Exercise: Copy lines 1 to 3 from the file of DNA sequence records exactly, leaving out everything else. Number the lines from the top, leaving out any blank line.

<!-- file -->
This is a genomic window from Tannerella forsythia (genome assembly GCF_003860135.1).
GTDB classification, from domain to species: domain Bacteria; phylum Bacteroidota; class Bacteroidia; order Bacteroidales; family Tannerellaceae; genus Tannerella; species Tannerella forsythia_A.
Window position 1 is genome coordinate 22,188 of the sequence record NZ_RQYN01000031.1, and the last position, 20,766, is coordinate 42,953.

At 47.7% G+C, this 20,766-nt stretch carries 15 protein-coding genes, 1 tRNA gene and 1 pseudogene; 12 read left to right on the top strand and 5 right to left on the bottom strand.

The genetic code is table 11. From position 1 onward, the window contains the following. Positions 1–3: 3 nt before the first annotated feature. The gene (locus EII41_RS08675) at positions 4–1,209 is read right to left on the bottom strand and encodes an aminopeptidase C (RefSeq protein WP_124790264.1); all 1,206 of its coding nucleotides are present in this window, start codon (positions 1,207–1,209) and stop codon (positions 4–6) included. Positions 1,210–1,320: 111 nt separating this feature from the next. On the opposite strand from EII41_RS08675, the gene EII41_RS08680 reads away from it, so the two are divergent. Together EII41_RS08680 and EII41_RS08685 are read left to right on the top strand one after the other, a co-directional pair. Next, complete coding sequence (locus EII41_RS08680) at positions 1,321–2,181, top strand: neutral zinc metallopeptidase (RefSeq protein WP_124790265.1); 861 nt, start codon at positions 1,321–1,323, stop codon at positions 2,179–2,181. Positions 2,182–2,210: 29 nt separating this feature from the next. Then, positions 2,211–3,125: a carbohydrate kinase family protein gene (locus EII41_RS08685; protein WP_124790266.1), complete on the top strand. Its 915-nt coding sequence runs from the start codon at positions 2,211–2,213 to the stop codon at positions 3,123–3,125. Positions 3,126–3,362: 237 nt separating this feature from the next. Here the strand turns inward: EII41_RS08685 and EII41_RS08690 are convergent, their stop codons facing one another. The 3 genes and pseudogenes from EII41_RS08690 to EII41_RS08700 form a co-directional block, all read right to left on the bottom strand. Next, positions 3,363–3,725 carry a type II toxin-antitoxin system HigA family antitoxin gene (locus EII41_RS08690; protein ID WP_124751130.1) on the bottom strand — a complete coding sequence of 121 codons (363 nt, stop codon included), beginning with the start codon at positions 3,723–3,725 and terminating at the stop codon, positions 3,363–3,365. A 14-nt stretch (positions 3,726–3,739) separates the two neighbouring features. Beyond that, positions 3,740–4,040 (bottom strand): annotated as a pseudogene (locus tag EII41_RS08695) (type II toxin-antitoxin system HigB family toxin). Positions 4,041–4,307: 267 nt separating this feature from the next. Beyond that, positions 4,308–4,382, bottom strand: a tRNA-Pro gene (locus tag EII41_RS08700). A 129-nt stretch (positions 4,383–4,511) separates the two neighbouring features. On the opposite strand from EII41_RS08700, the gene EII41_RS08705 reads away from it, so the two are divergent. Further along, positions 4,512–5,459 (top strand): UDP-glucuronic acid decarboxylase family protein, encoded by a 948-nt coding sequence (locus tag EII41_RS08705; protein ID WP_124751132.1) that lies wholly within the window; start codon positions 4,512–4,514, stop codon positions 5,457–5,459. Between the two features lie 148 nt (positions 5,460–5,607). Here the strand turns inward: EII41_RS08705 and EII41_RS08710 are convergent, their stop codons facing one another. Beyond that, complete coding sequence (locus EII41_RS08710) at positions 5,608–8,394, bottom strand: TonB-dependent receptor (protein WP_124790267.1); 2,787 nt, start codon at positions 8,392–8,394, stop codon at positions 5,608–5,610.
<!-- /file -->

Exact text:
This is a genomic window from Tannerella forsythia (genome assembly GCF_003860135.1).
GTDB classification, from domain to species: domain Bacteria; phylum Bacteroidota; class Bacteroidia; order Bacteroidales; family Tannerellaceae; genus Tannerella; species Tannerella forsythia_A.
Window position 1 is genome coordinate 22,188 of the sequence record NZ_RQYN01000031.1, and the last position, 20,766, is coordinate 42,953.